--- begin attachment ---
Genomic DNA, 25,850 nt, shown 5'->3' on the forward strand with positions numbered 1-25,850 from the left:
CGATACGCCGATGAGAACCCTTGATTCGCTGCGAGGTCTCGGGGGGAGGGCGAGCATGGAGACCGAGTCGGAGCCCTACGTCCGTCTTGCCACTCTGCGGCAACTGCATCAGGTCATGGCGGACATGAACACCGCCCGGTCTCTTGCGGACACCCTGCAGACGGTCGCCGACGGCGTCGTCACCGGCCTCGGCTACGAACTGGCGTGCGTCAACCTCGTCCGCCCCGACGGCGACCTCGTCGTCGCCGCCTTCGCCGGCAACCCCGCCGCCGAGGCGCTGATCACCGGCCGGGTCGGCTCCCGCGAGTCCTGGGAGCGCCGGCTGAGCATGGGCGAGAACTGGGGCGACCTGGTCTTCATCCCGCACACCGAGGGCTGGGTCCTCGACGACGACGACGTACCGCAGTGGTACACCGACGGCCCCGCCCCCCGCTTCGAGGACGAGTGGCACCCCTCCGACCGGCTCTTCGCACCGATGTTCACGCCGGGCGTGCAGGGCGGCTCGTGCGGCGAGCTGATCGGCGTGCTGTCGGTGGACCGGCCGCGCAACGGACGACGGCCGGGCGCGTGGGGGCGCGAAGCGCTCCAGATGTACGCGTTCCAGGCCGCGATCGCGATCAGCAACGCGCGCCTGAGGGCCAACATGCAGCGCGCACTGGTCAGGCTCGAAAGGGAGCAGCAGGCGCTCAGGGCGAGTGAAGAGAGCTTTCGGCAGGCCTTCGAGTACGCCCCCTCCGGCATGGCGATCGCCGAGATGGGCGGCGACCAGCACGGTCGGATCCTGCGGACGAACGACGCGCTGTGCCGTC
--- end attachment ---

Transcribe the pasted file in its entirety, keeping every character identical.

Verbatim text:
Genomic DNA, 25,850 nt, shown 5'->3' on the forward strand with positions numbered 1-25,850 from the left:
CGATACGCCGATGAGAACCCTTGATTCGCTGCGAGGTCTCGGGGGGAGGGCGAGCATGGAGACCGAGTCGGAGCCCTACGTCCGTCTTGCCACTCTGCGGCAACTGCATCAGGTCATGGCGGACATGAACACCGCCCGGTCTCTTGCGGACACCCTGCAGACGGTCGCCGACGGCGTCGTCACCGGCCTCGGCTACGAACTGGCGTGCGTCAACCTCGTCCGCCCCGACGGCGACCTCGTCGTCGCCGCCTTCGCCGGCAACCCCGCCGCCGAGGCGCTGATCACCGGCCGGGTCGGCTCCCGCGAGTCCTGGGAGCGCCGGCTGAGCATGGGCGAGAACTGGGGCGACCTGGTCTTCATCCCGCACACCGAGGGCTGGGTCCTCGACGACGACGACGTACCGCAGTGGTACACCGACGGCCCCGCCCCCCGCTTCGAGGACGAGTGGCACCCCTCCGACCGGCTCTTCGCACCGATGTTCACGCCGGGCGTGCAGGGCGGCTCGTGCGGCGAGCTGATCGGCGTGCTGTCGGTGGACCGGCCGCGCAACGGACGACGGCCGGGCGCGTGGGGGCGCGAAGCGCTCCAGATGTACGCGTTCCAGGCCGCGATCGCGATCAGCAACGCGCGCCTGAGGGCCAACATGCAGCGCGCACTGGTCAGGCTCGAAAGGGAGCAGCAGGCGCTCAGGGCGAGTGAAGAGAGCTTTCGGCAGGCCTTCGAGTACGCCCCCTCCGGCATGGCGATCGCCGAGATGGGCGGCGACCAGCACGGTCGGATCCTGCGGACGAACGACGCGCTGTGCCGTC